Damiana

Damiana

Uses

Botanical names:
Turnera diffusa

Parts Used & Where Grown

The leaves of damiana were originally used as medicine by the indigenous cultures of Central America, particularly Mexico. Today the plant is found in hot, humid climates, including Mexico and parts of Texas, the Caribbean, and southern Africa.

What Are Star Ratings?

This supplement has been used in connection with the following health conditions:

Used for Why
1 Star
Depression
Refer to label instructions
Damiana has traditionally been used to treat people with depression.
Damiana has traditionally been used to treat people with depression. Yohimbine (the active component of the herb yohimbe) inhibits monoamine oxidase (MAO) and therefore may be beneficial in depressive disorders. However, clinical research has not been conducted for its use in treating depression.
1 Star
Erectile Dysfunction
Refer to label instructions
Damiana is a traditional herbal treatment for men with erectile dysfunction.

Damiana(Turnera diffusa) is a traditional herbal treatment for men with ED. However, no modern clinical trials have confirmed its effectiveness.

Traditional Use (May Not Be Supported by Scientific Studies)

Damiana has been hailed as an aphrodisiac since ancient times, particularly by the native peoples of Mexico.1 Other folk uses have included asthma, bronchitis, neurosis, and various sexual disorders.2 It has also been promoted as a euphoria-inducing substance.

How It Works

Botanical names:
Turnera diffusa

How It Works

Most research has been done on the volatile oil of damiana, which includes numerous small, fragrant substances called terpenes.3 As yet, it is unclear if the volatile oil is truly the main active constituent of damiana. Damiana extracts have been shown, in a test tube, to weakly bind to progesterone receptors.4 Thus, damiana may be a potentially useful herb for some female health problems. However, no human studies have investigated this possibility and it is not a primary traditional use.

How to Use It

To make a tea, add 1 cup (250 ml) boiling water to 1/4 teaspoon (1 gram) of dried leaves and allow to steep for ten to fifteen minutes. People can drink three cups (750 ml) per day. To use in tincture form, take 1/2–3/4 teaspoon (2–3 ml) three times daily. Tablets or capsules (400–800 mg three times per day) may also be used. Damiana is commonly used in herbal combinations. However, the authors of the German Commission E monographs do not feel that traditional use of this herb is justified by modern research.5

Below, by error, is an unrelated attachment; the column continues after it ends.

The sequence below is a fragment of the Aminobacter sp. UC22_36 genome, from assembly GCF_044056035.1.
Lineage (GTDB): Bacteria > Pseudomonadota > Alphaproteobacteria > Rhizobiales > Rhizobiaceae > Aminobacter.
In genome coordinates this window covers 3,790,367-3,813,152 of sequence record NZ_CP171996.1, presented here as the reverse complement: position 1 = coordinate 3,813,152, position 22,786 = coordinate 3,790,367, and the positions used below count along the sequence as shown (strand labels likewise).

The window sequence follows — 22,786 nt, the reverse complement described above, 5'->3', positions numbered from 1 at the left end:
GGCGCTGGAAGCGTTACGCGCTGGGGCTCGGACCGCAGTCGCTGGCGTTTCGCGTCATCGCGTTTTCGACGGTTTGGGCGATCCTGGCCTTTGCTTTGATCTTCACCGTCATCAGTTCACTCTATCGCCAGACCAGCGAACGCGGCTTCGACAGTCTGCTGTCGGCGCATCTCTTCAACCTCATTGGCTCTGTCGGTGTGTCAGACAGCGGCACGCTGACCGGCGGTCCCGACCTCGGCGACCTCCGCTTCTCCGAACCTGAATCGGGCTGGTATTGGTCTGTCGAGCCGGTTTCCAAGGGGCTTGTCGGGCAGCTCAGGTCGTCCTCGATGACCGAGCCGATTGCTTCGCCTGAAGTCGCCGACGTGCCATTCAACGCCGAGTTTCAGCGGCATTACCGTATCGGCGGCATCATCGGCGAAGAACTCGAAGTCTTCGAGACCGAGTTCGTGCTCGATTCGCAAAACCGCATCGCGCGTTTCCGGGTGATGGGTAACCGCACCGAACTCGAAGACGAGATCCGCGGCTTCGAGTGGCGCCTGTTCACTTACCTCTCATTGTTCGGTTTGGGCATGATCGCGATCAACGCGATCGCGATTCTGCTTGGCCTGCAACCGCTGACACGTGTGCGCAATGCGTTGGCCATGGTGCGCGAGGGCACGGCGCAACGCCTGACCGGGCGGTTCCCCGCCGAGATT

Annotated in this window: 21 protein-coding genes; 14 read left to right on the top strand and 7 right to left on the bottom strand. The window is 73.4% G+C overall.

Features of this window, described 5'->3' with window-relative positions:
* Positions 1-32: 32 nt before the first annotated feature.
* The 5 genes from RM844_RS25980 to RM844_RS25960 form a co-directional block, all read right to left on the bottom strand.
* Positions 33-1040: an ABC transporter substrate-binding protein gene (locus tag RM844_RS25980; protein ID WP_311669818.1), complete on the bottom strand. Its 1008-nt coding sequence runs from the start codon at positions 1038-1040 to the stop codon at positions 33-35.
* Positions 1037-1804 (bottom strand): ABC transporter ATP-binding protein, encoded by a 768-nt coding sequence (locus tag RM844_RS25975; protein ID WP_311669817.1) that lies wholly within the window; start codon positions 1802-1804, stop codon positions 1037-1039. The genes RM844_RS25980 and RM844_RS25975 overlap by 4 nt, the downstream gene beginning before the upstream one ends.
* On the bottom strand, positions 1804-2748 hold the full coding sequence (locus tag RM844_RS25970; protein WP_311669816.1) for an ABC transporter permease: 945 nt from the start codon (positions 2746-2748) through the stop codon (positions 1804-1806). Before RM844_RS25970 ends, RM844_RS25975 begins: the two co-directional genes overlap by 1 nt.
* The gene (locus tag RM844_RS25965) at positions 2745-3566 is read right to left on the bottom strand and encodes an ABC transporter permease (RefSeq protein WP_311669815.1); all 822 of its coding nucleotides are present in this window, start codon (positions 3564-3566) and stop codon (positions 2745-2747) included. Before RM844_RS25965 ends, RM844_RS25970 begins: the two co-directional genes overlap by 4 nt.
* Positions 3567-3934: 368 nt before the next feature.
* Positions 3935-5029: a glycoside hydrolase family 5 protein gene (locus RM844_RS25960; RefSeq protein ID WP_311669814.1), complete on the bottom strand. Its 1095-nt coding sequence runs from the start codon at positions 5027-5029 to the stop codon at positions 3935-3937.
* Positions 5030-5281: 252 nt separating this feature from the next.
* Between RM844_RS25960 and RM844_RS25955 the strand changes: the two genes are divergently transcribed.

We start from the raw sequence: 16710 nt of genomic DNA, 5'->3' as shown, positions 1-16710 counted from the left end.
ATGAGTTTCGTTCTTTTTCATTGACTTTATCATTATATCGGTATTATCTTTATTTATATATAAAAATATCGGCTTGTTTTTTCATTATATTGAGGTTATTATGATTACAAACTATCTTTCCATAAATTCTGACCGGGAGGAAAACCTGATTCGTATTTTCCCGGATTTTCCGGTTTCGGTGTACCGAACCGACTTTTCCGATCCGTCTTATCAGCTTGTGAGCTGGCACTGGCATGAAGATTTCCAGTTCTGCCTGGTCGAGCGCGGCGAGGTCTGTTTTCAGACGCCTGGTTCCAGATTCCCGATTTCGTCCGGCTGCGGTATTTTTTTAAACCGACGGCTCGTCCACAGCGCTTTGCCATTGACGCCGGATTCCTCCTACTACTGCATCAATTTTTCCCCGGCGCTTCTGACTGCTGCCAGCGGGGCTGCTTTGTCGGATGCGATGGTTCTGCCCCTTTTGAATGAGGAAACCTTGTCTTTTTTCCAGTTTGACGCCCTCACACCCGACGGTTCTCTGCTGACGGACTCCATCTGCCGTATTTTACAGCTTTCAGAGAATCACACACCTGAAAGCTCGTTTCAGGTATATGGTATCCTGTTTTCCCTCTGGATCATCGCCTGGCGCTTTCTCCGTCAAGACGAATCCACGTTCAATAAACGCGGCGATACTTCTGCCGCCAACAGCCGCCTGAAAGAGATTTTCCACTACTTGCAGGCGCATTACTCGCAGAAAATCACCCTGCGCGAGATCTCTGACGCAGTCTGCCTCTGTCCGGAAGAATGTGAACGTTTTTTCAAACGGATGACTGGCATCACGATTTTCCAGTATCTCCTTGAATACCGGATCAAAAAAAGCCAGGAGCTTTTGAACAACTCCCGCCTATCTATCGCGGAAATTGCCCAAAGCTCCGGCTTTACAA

Interactions

Botanical names:
Turnera diffusa

Interactions with Supplements, Foods, & Other Compounds

At the time of writing, there were no well-known supplement or food interactions with this supplement.

Interactions with Medicines

As of the last update, we found no reported interactions between this supplement and medicines. It is possible that unknown interactions exist. If you take medication, always discuss the potential risks and benefits of adding a new supplement with your doctor or pharmacist.
The Drug-Nutrient Interactions table may not include every possible interaction. Taking medicines with meals, on an empty stomach, or with alcohol may influence their effects. For details, refer to the manufacturers' package information as these are not covered in this table. If you take medications, always discuss the potential risks and benefits of adding a supplement with your doctor or pharmacist.

Side Effects

Botanical names:
Turnera diffusa

Side Effects

The leaves have a minor laxative effect and may cause loosening of the stools at higher amounts. Until more is known about damiana's effects on the female hormonal system, it should be avoided during pregnancy.6

References

1. Bradley PR (ed). British Herbal Compendium, vol 1. Bournemouth, Dorset, UK: British Herbal Medicine Association, 1992, 71-2.

2. Duke JA. CRC Handbook of Medicinal Herbs. Boca Raton, FL: CRC Press, 1985, 492.

3. Bradley PR (ed). British Herbal Compendium, vol 1. Bournemouth, Dorset, UK: British Herbal Medicine Association, 1992, 71-2.

4. Zava DT, Dollbaum CM, Blen M. Estrogen and progestin bioactivity of foods, herbs, and spices. Proc Soc Exp Biol Med 1998;217:369-78.

5. Blumenthal M, Busse WR, Goldberg A, et al. (eds). The Complete Commission E Monographs: Therapeutic Guide to Herbal Medicines. Boston, MA: Integrative Medicine Communications, 1998, 325-6.

6. Mills SY. Out of the Earth: The Essential Book of Herbal Medicine. Middlesex, UK: Viking Arkana, 1991, 516-7.

Disclaimer: The information contained in this website, and its associated websites, is provided as a benefit to the local community, and the Internet community in general; it does not constitute medical advice. We try to provide quality information, but we make no claims, promises or guarantees about the accuracy, completeness, or adequacy of the information contained in or linked to this website and its associated sites. As medical advice must be tailored to the specific circumstances of each patient and healthcare is constantly changing, nothing provided herein should be used as a substitute for the advice of a competent physician. Furthermore, in providing this service, Adventist HealthCare does not condone or support all of the content covered in this site. As an Adventist health care organization, Adventist HealthCare acts in accordance with the ethical and religious directives for Adventist health care services.

Find a Doctor

Find an Adventist HealthCare affiliated doctor by calling our FREE physician referral service at 800-642-0101 or by searching our online physician directory.

View Doctors

Set Your Location

Setting your location helps us to show you nearby providers and locations based on your healthcare needs.